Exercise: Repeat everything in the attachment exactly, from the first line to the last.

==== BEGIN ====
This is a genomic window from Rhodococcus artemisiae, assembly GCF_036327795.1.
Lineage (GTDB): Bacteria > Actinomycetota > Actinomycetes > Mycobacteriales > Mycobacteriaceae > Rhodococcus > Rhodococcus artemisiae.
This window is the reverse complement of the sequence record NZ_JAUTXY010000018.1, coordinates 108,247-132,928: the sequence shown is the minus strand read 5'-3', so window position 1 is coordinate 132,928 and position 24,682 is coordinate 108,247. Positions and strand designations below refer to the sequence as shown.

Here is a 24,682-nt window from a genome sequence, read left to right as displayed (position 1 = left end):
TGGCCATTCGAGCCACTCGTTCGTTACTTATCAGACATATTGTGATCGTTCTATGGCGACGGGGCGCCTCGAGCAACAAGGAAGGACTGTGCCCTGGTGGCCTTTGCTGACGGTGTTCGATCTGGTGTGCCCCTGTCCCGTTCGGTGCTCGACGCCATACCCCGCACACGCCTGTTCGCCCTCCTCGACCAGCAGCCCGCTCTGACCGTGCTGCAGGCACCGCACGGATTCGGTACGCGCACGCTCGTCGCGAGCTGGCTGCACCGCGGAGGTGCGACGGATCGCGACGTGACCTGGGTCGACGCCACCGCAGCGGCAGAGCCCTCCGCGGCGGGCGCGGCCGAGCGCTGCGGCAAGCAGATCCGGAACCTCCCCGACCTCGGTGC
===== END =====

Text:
This is a genomic window from Rhodococcus artemisiae, assembly GCF_036327795.1.
Lineage (GTDB): Bacteria > Actinomycetota > Actinomycetes > Mycobacteriales > Mycobacteriaceae > Rhodococcus > Rhodococcus artemisiae.
This window is the reverse complement of the sequence record NZ_JAUTXY010000018.1, coordinates 108,247-132,928: the sequence shown is the minus strand read 5'-3', so window position 1 is coordinate 132,928 and position 24,682 is coordinate 108,247. Positions and strand designations below refer to the sequence as shown.

Here is a 24,682-nt window from a genome sequence, read left to right as displayed (position 1 = left end):
TGGCCATTCGAGCCACTCGTTCGTTACTTATCAGACATATTGTGATCGTTCTATGGCGACGGGGCGCCTCGAGCAACAAGGAAGGACTGTGCCCTGGTGGCCTTTGCTGACGGTGTTCGATCTGGTGTGCCCCTGTCCCGTTCGGTGCTCGACGCCATACCCCGCACACGCCTGTTCGCCCTCCTCGACCAGCAGCCCGCTCTGACCGTGCTGCAGGCACCGCACGGATTCGGTACGCGCACGCTCGTCGCGAGCTGGCTGCACCGCGGAGGTGCGACGGATCGCGACGTGACCTGGGTCGACGCCACCGCAGCGGCAGAGCCCTCCGCGGCGGGCGCGGCCGAGCGCTGCGGCAAGCAGATCCGGAACCTCCCCGACCTCGGTGC